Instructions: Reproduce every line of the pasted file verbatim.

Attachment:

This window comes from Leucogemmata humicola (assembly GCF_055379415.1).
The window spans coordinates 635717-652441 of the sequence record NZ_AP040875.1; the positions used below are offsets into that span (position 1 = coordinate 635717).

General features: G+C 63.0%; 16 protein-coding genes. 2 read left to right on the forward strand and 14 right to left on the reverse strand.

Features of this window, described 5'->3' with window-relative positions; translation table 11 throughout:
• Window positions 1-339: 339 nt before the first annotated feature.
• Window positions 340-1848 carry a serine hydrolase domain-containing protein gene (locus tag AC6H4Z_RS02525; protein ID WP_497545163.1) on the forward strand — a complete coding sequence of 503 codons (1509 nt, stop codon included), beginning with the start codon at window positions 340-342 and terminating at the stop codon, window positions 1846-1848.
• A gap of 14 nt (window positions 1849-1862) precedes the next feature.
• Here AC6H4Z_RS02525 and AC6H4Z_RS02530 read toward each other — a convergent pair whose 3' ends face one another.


This window comes from Leucogemmata humicola (assembly GCF_055379415.1).
The window spans coordinates 635717-652441 of the sequence record NZ_AP040875.1; the positions used below are offsets into that span (position 1 = coordinate 635717).

General features: G+C 63.0%; 16 protein-coding genes. 2 read left to right on the forward strand and 14 right to left on the reverse strand.

Features of this window, described 5'->3' with window-relative positions; translation table 11 throughout:
• Window positions 1-339: 339 nt before the first annotated feature.
• Window positions 340-1848 carry a serine hydrolase domain-containing protein gene (locus tag AC6H4Z_RS02525; protein ID WP_497545163.1) on the forward strand — a complete coding sequence of 503 codons (1509 nt, stop codon included), beginning with the start codon at window positions 340-342 and terminating at the stop codon, window positions 1846-1848.
• A gap of 14 nt (window positions 1849-1862) precedes the next feature.
• Here AC6H4Z_RS02525 and AC6H4Z_RS02530 read toward each other — a convergent pair whose 3' ends face one another.